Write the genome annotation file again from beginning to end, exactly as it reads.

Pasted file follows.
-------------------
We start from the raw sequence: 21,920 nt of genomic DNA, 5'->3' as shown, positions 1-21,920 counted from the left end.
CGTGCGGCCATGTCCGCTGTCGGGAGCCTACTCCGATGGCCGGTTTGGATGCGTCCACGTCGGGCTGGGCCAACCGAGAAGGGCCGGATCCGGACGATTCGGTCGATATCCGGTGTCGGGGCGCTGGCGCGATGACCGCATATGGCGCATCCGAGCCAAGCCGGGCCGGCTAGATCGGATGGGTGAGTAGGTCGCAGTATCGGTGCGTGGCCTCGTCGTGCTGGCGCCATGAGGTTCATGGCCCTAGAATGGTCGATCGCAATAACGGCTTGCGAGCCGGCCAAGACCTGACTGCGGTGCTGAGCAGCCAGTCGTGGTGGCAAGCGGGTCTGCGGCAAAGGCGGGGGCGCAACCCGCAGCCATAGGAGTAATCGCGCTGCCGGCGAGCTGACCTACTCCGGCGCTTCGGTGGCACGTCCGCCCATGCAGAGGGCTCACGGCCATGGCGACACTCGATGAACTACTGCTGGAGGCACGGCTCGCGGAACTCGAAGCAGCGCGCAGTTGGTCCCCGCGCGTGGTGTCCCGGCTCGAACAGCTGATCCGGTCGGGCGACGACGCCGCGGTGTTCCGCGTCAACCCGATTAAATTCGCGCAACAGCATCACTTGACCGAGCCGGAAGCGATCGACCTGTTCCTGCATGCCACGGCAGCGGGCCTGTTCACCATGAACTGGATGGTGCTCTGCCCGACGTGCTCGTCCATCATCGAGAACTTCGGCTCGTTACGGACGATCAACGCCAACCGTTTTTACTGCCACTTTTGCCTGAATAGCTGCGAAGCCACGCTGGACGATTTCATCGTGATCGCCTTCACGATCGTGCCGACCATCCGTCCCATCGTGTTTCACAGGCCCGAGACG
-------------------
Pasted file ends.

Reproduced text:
We start from the raw sequence: 21,920 nt of genomic DNA, 5'->3' as shown, positions 1-21,920 counted from the left end.
CGTGCGGCCATGTCCGCTGTCGGGAGCCTACTCCGATGGCCGGTTTGGATGCGTCCACGTCGGGCTGGGCCAACCGAGAAGGGCCGGATCCGGACGATTCGGTCGATATCCGGTGTCGGGGCGCTGGCGCGATGACCGCATATGGCGCATCCGAGCCAAGCCGGGCCGGCTAGATCGGATGGGTGAGTAGGTCGCAGTATCGGTGCGTGGCCTCGTCGTGCTGGCGCCATGAGGTTCATGGCCCTAGAATGGTCGATCGCAATAACGGCTTGCGAGCCGGCCAAGACCTGACTGCGGTGCTGAGCAGCCAGTCGTGGTGGCAAGCGGGTCTGCGGCAAAGGCGGGGGCGCAACCCGCAGCCATAGGAGTAATCGCGCTGCCGGCGAGCTGACCTACTCCGGCGCTTCGGTGGCACGTCCGCCCATGCAGAGGGCTCACGGCCATGGCGACACTCGATGAACTACTGCTGGAGGCACGGCTCGCGGAACTCGAAGCAGCGCGCAGTTGGTCCCCGCGCGTGGTGTCCCGGCTCGAACAGCTGATCCGGTCGGGCGACGACGCCGCGGTGTTCCGCGTCAACCCGATTAAATTCGCGCAACAGCATCACTTGACCGAGCCGGAAGCGATCGACCTGTTCCTGCATGCCACGGCAGCGGGCCTGTTCACCATGAACTGGATGGTGCTCTGCCCGACGTGCTCGTCCATCATCGAGAACTTCGGCTCGTTACGGACGATCAACGCCAACCGTTTTTACTGCCACTTTTGCCTGAATAGCTGCGAAGCCACGCTGGACGATTTCATCGTGATCGCCTTCACGATCGTGCCGACCATCCGTCCCATCGTGTTTCACAGGCCCGAGACG